As I woke up and scanned the headlines, I was jolted into consciousness when I read that Jill Abramson, executive editor of the paper of record, was suddenly and unexpectedly gone from the newsroom of the New York Times. Not just gone, but fired.
Ken Auletta speculated that the NYT‘s publisher, Arthur Sulzberger, Jr.was put off by Abramson’s complaint that her pay package was considerably less than Bill Keller’s, her predecessor. Auletta also raised the gender flag by noting that Abramson, the first woman to head the editorial side of the Times, has been called brusque and “pushy,” a term usually reserved for forthright and ambitious women. (Did you ever hear a man called “pushy”?)
It took only a few hours before the Times denied that Abramson’s objection to unequal compensation was the reason for her dismissal. Sulzberger wrote a disclaimer:
Compensation played no part whatsoever in my decision that Jill could not remain as executive editor. Nor did any discussion about compensation. The reason — the only reason — for that decision was concerns I had about some aspects of Jill’s management of our newsroom, which I had previously made clear to her, both face-to-face and in my annual assessment.
If it were true that Abramson asked for compensation equal to her male counterpart’s and was fired as a result, the Times would be in deep trouble, even liable under current law.
Steven Brill has an excellent analysis of the pay structure in public corporations. He shows how bonuses are calculated by taking into account the company’s performance. He outlined several scenarios in which Abramson would have earned more than Keller because the company’s profitability and the value of its stock were much higher when she was at the helm. Yet if Abramson some had started off with Keller’s salary (which she didn’t), she would have earned a good deal more.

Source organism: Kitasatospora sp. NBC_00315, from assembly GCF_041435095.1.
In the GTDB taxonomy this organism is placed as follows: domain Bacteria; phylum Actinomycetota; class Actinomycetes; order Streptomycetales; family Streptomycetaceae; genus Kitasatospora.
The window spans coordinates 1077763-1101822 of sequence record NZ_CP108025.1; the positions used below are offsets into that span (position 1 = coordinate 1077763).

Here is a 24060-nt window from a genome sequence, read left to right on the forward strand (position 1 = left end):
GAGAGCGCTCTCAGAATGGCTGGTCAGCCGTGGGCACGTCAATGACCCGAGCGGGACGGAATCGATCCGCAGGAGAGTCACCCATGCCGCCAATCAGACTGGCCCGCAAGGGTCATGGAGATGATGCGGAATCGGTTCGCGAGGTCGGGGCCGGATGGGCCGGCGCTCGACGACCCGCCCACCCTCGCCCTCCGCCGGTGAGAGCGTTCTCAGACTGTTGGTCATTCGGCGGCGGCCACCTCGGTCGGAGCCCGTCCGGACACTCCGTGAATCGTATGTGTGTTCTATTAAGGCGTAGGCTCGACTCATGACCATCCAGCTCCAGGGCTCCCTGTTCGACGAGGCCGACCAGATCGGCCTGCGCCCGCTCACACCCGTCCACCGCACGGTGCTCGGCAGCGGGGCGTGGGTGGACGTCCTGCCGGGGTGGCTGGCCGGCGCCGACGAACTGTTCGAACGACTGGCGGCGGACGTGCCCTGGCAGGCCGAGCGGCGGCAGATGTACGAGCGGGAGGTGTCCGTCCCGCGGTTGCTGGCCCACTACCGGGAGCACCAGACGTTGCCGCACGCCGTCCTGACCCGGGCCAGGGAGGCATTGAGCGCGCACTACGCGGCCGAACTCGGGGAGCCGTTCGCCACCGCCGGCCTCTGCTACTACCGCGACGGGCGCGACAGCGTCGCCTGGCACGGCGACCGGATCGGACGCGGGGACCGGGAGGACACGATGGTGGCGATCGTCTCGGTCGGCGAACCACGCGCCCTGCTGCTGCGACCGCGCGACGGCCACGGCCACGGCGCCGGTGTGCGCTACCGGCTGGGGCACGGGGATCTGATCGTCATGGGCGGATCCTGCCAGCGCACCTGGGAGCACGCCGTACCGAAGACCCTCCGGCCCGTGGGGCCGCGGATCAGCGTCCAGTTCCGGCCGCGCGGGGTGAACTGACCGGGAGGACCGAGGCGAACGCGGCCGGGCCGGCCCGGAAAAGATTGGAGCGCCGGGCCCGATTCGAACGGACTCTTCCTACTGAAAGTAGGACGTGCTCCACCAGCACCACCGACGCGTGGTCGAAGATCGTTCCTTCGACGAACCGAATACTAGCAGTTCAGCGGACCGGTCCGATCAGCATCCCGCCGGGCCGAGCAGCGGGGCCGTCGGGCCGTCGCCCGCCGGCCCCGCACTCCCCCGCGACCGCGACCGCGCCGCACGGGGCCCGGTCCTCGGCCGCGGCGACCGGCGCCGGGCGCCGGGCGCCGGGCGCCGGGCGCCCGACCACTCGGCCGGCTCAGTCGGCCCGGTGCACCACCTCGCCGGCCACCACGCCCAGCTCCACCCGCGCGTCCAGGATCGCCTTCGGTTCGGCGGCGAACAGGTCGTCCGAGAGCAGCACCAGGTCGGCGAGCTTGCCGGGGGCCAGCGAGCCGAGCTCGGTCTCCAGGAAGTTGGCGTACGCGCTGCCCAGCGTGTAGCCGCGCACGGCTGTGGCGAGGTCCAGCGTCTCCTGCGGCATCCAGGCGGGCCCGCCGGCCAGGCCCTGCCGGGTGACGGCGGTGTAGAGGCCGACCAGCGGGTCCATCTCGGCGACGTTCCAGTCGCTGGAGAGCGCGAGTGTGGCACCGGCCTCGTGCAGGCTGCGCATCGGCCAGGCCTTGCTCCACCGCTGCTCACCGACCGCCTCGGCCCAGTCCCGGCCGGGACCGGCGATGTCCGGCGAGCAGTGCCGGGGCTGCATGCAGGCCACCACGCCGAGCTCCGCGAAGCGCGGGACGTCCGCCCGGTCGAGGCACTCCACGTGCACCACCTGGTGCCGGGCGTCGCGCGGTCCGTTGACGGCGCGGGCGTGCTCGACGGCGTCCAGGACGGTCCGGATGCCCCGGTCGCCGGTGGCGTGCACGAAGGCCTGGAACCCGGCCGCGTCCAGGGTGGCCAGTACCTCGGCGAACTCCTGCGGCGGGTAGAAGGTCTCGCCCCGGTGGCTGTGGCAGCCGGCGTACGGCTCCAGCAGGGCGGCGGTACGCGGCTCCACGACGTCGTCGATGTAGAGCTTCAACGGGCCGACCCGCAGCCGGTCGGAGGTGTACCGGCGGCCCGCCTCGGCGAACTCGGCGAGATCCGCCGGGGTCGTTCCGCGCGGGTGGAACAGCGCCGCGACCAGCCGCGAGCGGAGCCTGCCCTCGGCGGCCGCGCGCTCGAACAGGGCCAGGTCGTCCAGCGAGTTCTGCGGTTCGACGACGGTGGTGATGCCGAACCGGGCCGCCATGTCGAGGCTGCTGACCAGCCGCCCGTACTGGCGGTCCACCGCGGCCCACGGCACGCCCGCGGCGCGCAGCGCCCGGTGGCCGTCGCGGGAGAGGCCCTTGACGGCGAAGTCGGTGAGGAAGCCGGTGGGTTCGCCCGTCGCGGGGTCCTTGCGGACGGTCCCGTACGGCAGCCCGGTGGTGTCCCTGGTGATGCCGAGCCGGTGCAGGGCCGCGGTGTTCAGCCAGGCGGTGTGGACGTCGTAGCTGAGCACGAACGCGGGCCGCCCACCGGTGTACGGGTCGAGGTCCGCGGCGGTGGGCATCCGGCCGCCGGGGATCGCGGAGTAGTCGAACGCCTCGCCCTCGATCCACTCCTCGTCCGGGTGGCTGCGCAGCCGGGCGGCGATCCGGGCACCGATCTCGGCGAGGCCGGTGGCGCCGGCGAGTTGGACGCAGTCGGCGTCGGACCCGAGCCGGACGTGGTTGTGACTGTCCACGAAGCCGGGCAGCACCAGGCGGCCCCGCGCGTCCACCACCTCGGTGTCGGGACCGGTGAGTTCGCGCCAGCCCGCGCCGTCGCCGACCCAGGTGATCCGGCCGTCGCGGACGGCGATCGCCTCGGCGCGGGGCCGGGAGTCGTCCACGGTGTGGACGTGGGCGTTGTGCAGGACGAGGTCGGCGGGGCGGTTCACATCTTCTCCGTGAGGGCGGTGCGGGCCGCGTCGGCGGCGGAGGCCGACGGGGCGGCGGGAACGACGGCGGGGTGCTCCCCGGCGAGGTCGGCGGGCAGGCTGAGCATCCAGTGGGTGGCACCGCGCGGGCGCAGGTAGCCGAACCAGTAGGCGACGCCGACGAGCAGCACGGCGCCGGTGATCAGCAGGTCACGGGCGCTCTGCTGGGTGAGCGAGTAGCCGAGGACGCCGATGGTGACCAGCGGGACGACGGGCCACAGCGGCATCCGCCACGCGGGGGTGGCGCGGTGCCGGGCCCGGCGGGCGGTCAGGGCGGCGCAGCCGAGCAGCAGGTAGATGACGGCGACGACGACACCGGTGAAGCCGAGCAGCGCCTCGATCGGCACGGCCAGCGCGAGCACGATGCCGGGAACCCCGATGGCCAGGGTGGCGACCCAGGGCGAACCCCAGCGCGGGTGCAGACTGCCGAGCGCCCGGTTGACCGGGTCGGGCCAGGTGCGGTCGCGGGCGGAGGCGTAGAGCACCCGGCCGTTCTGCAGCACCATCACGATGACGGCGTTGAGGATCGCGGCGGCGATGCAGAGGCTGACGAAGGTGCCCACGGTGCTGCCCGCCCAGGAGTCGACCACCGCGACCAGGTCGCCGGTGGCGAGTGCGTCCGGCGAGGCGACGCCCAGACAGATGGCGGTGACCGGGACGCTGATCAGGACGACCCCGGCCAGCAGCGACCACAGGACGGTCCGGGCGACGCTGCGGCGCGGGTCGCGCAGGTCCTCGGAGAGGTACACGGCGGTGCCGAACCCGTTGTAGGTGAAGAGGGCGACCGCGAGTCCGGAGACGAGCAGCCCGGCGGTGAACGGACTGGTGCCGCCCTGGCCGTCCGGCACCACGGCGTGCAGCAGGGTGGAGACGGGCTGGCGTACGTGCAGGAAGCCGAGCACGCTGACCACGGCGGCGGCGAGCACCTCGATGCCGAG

There had indeed been rumors that Abramson’s management style was abrupt and her temper “mercurial.” Yet, as Auletta notes, “Abrasiveness has never been a firing offense at the Times.” Be that as it may, as the day wore on and many more articles appeared, (mostly) women latched on to gender disparity not only in compensation, but in the way women are treated.
What stuck in the craw of writers such Rebecca Traister and Rachel Sklar was the way Abramson had been dismissed. All of a sudden she was gone, her name removed from the masthead. She wasn’t present when the announcement was made yesterday afternoon and she didn’t have the opportunity to bow out gracefully with some remarks of her own. There was no attempt to sugarcoat the bitter pill, no offer for the Pulitzer Prize-winning journalist to continue at the paper in another capacity, such as writing a weekly column. Sulzberger made no mention of the eight Pulitzers won by journalists under her direction nor of the turnaround on the Times balance sheets − the paper had stopped bleeding red ink and was actually showing a modest profit. She was simply bounced out the door. An unceremonious dumping. She would have nothing to do with the transition of power. “She got fired with less dignity than Judith Miller, who practically started the Iraq war,” as Kate Aurthur put it in BuzzFeed.
This is no doubt a great blow for women. A woman who had scaled the upper reaches of what had been a (white) male bastion was now also a cautionary tale, a warning about the fragility of her hold on that perch once attained.
“But what really stings is the suspicion that there is something about office politics, salary negotiations, and the theater of charm and charisma that, even after all these years, women just don’t get,” writes Hanna Rosin. It is as if women will be punished for leaning in, for striving to be the best, for competing with men and certainly for besting them. Men in Abramson’s position are expected to be “pushy” and aggressive. They will tread on the toes of others from time to time. “Ladylike,” “dainty” and “modest” types can’t survive, let alone thrive in summits like the New York Times newsroom. They won’t win Pulitzer Prizes or nail down the truth behind the lies and evasions of powerful people. Men still have to come to terms with the reality that women can do even the most difficult and demanding jobs as well or better than they.